Billy Collins
Poet; Former U.S. Poet Laureate
01:13

What are the recurring themes in your poetry?

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Everything flows from death.

Billy Collins

One of the most popular living poets in the United States, Billy Collins was born in New York City in 1941. Collins is the author of nine books of poetry, including She Was Just Seventeen (2006), The Trouble with Poetry and Other Poems (2005), Nine Horses (2002), and Sailing Alone Around the Room: New and Selected Poems (2001). His work appears regularly in such periodicals as Poetry, The New Yorker, The Paris Review, and Harper's Magazine, and has been featured in various textbooks and anthologies, including those for the Pushcart Prize and the annual Best American Poetry series. Between 2001 and 2004, Collins served two terms at the 11th Poet Laureate of the United States. In his home state, Collins has been recognized as a Literary Lion of the New York Public Library (1992) and selected as the New York State Poet for 2004. Other honors include fellowships from the New York Foundation for the Arts, the National Endowment for the Arts, and the Guggenheim Foundation, and the first annual Mark Twain Prize for Humor in Poetry. He is currently a Distinguished Professor of English at Lehman College in the Bronx, where has taught for over thirty years. Ideas recorded at the 2007 Aspen Ideas Festival on: 7/4/07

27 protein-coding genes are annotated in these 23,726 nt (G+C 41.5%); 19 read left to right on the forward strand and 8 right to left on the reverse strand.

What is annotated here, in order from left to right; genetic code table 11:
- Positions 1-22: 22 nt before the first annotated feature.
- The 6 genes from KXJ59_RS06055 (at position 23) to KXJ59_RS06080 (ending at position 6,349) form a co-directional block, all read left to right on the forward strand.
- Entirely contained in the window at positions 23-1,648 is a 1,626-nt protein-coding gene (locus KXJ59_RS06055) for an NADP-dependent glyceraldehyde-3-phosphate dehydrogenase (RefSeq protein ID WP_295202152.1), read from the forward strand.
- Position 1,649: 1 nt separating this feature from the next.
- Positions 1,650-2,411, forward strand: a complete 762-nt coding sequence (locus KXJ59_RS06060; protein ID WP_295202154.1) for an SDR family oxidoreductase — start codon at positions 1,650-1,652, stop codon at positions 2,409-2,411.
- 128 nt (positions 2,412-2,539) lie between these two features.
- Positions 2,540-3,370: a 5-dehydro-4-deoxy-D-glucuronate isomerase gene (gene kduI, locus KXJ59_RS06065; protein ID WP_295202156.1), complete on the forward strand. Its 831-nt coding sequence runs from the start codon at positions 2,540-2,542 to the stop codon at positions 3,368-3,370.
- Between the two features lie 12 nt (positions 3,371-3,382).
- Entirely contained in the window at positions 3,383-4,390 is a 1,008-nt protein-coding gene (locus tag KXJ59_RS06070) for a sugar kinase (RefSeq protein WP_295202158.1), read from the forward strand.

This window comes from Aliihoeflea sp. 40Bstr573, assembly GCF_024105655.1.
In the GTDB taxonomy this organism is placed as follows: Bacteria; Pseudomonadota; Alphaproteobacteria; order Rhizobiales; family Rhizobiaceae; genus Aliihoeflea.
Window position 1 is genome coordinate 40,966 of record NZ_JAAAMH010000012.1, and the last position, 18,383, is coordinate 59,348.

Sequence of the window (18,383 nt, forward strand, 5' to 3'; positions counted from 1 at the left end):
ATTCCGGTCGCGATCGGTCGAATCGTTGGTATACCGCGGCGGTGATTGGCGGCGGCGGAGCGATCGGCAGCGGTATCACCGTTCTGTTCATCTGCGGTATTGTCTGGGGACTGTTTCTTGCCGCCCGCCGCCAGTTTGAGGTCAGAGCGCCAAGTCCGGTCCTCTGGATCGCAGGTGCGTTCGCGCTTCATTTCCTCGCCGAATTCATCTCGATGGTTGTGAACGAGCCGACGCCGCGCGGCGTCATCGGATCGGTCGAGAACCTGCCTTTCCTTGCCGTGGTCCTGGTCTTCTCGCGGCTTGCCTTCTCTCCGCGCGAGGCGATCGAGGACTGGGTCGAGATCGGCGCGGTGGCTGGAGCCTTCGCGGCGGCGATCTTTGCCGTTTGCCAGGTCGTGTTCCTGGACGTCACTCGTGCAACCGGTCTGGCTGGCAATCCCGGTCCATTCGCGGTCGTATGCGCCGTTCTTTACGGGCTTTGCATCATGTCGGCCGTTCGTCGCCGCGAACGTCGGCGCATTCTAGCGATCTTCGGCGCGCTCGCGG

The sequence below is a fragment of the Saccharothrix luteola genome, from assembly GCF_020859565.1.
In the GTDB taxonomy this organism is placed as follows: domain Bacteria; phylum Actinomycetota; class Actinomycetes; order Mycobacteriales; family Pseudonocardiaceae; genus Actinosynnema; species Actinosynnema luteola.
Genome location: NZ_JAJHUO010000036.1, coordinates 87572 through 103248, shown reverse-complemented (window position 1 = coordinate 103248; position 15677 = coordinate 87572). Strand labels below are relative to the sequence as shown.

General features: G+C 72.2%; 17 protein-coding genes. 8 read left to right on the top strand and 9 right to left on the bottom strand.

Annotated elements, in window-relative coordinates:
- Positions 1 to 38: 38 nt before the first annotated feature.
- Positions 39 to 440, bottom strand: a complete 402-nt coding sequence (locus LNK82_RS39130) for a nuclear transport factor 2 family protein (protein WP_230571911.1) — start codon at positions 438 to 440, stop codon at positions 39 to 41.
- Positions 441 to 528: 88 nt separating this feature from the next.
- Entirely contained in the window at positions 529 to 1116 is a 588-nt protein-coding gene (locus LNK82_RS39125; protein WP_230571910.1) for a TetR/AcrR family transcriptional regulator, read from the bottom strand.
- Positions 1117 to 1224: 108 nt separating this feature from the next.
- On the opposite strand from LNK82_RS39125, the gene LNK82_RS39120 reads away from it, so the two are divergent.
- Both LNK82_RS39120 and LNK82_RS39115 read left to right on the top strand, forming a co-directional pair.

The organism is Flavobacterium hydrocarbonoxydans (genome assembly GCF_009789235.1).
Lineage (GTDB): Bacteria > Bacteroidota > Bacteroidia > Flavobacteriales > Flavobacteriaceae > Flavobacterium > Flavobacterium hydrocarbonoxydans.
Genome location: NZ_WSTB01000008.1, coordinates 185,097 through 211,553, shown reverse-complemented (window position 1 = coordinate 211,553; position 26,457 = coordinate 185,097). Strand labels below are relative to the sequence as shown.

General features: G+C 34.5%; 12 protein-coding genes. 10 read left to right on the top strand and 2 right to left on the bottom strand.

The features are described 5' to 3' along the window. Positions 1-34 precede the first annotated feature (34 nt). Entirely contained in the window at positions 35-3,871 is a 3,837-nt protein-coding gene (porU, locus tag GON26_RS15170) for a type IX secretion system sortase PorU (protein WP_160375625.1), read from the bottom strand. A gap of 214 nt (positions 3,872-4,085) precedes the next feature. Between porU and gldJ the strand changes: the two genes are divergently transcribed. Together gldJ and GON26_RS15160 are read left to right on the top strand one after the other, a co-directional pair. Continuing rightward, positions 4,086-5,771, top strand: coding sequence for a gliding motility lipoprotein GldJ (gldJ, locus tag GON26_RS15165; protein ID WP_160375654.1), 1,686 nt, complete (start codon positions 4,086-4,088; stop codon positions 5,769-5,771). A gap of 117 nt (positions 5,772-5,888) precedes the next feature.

Transcript

What are the recurring themes in your poetry?

 

Billy Collins: I mean, the theme of poetry is death. The theme of literature is essentially misery leading to death. They asked Freud, “What is the aim of life?” Death is what he says. So that’s the subject of poetry. Mortality is the overarching subject of poetry. I mean some would say love is the subject of poetry, but it’s usually love in the context of death. Like the great poem by Andrew Marvell to his coy mistress, and the reason they should make love is because they’re not going to live forever. And the oldest theme in poetry is “carpe diem”. It’s seize the day. And the reason you want to “carpe” your “diems” is that you don’t have that many “diems” given to you! So this urgency that floods into your life when you see it through this lens of death . . . I mean, that seems to be the basic theme of poetry. And my poetry is no different.

 

Recorded on: July 4, 2007

 


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